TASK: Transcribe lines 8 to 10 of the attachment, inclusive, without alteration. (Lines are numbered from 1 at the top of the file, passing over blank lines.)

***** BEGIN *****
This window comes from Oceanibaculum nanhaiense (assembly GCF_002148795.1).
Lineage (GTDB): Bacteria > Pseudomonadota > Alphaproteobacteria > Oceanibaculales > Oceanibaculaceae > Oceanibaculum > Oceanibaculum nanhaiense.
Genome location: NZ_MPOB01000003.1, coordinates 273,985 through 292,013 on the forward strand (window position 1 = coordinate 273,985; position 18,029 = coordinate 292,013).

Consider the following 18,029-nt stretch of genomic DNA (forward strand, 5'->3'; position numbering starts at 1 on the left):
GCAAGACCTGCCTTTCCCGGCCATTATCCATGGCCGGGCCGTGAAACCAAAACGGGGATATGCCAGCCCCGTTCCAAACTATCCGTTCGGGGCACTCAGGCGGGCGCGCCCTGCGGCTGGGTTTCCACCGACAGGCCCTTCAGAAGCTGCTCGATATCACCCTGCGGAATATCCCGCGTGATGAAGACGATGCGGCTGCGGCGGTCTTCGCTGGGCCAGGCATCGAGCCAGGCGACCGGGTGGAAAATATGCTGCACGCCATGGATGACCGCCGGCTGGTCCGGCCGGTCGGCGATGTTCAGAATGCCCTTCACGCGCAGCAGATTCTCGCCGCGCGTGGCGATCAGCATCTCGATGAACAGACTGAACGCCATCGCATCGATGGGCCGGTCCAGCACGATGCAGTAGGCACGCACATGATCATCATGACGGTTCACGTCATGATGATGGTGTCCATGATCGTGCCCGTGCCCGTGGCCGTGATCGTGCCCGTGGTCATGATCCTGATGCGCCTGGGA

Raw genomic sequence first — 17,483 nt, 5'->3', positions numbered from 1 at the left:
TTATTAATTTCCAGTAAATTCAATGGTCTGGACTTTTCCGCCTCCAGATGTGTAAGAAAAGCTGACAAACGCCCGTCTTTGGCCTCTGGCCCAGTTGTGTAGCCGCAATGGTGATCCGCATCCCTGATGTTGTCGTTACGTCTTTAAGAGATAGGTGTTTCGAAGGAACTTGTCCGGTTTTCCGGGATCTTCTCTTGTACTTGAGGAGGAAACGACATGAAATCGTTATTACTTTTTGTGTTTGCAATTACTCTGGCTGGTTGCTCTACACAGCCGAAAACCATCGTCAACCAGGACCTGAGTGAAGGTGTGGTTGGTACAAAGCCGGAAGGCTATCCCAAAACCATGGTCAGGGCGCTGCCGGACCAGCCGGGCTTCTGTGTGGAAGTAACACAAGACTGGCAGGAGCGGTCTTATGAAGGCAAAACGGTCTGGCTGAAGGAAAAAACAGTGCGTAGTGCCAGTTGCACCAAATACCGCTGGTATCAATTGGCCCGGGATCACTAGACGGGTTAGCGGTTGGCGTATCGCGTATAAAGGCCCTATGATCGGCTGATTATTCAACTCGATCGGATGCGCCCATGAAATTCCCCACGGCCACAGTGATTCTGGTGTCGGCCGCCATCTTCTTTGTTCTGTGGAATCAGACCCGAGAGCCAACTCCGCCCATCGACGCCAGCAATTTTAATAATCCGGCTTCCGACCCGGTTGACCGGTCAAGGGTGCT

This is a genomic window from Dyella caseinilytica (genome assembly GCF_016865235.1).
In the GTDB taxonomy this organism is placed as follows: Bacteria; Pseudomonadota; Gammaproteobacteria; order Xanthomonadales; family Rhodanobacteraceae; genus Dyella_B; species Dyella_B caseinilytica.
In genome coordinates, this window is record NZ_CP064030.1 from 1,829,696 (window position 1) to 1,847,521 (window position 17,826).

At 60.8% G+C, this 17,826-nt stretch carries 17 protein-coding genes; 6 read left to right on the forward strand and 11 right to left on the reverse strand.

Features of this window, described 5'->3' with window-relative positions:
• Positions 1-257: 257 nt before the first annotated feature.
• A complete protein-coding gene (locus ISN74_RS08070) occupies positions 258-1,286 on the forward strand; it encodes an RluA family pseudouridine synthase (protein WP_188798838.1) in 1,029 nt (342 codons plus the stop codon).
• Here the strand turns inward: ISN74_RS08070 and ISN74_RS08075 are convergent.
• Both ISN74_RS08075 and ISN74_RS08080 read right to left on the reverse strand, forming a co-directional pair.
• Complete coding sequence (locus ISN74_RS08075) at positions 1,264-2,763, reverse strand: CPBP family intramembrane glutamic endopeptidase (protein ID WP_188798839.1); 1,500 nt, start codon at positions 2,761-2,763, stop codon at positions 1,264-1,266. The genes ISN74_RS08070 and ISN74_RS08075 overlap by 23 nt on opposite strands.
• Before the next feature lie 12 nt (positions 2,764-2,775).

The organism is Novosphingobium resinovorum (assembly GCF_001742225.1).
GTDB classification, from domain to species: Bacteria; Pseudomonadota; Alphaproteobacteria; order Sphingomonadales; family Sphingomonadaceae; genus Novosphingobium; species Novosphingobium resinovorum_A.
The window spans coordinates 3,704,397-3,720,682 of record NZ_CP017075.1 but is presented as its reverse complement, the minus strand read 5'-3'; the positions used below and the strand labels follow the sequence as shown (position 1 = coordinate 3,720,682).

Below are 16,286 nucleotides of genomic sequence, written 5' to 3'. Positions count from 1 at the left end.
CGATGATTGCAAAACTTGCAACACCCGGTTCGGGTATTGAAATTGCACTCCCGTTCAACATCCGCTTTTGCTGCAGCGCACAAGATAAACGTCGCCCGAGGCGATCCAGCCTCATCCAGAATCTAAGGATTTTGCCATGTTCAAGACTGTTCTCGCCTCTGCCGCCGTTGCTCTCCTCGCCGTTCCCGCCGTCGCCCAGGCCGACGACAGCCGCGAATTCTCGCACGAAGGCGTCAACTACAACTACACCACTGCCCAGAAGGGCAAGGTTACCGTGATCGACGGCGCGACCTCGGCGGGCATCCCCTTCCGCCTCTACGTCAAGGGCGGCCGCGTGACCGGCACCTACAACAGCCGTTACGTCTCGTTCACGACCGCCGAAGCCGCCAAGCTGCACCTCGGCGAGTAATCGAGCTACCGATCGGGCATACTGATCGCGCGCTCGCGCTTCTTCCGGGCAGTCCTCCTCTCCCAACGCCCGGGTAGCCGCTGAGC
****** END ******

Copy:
This is a genomic window from Dyella caseinilytica (genome assembly GCF_016865235.1).
In the GTDB taxonomy this organism is placed as follows: Bacteria; Pseudomonadota; Gammaproteobacteria; order Xanthomonadales; family Rhodanobacteraceae; genus Dyella_B; species Dyella_B caseinilytica.
In genome coordinates, this window is record NZ_CP064030.1 from 1,829,696 (window position 1) to 1,847,521 (window position 17,826).